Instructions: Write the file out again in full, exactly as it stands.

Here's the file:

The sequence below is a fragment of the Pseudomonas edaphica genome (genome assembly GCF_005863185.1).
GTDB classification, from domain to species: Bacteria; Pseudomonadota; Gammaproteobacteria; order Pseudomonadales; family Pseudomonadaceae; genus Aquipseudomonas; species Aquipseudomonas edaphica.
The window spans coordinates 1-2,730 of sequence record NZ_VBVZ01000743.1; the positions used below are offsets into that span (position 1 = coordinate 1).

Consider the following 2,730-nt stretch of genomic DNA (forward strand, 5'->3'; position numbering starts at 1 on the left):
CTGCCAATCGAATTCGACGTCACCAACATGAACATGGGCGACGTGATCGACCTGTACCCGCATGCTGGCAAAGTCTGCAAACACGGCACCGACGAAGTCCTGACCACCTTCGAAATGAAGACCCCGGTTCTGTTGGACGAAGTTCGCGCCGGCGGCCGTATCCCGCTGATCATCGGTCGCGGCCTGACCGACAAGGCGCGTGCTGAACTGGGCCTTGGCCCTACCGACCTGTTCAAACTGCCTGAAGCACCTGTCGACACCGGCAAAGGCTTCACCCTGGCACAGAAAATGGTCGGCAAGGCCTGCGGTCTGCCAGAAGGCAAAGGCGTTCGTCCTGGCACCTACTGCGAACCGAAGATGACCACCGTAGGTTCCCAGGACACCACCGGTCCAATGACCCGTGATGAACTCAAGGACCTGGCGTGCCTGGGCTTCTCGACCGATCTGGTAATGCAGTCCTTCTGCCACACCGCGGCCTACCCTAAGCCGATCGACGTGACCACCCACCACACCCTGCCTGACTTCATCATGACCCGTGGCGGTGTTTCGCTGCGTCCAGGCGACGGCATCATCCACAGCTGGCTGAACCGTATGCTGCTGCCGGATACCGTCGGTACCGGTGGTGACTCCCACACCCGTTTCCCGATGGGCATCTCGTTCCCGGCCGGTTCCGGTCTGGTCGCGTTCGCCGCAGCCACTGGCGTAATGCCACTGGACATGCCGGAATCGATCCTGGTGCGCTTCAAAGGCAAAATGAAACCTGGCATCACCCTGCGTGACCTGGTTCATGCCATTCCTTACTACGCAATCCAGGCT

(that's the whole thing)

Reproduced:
The sequence below is a fragment of the Pseudomonas edaphica genome (genome assembly GCF_005863185.1).
GTDB classification, from domain to species: Bacteria; Pseudomonadota; Gammaproteobacteria; order Pseudomonadales; family Pseudomonadaceae; genus Aquipseudomonas; species Aquipseudomonas edaphica.
The window spans coordinates 1-2,730 of sequence record NZ_VBVZ01000743.1; the positions used below are offsets into that span (position 1 = coordinate 1).

Consider the following 2,730-nt stretch of genomic DNA (forward strand, 5'->3'; position numbering starts at 1 on the left):
CTGCCAATCGAATTCGACGTCACCAACATGAACATGGGCGACGTGATCGACCTGTACCCGCATGCTGGCAAAGTCTGCAAACACGGCACCGACGAAGTCCTGACCACCTTCGAAATGAAGACCCCGGTTCTGTTGGACGAAGTTCGCGCCGGCGGCCGTATCCCGCTGATCATCGGTCGCGGCCTGACCGACAAGGCGCGTGCTGAACTGGGCCTTGGCCCTACCGACCTGTTCAAACTGCCTGAAGCACCTGTCGACACCGGCAAAGGCTTCACCCTGGCACAGAAAATGGTCGGCAAGGCCTGCGGTCTGCCAGAAGGCAAAGGCGTTCGTCCTGGCACCTACTGCGAACCGAAGATGACCACCGTAGGTTCCCAGGACACCACCGGTCCAATGACCCGTGATGAACTCAAGGACCTGGCGTGCCTGGGCTTCTCGACCGATCTGGTAATGCAGTCCTTCTGCCACACCGCGGCCTACCCTAAGCCGATCGACGTGACCACCCACCACACCCTGCCTGACTTCATCATGACCCGTGGCGGTGTTTCGCTGCGTCCAGGCGACGGCATCATCCACAGCTGGCTGAACCGTATGCTGCTGCCGGATACCGTCGGTACCGGTGGTGACTCCCACACCCGTTTCCCGATGGGCATCTCGTTCCCGGCCGGTTCCGGTCTGGTCGCGTTCGCCGCAGCCACTGGCGTAATGCCACTGGACATGCCGGAATCGATCCTGGTGCGCTTCAAAGGCAAAATGAAACCTGGCATCACCCTGCGTGACCTGGTTCATGCCATTCCTTACTACGCAATCCAGGCT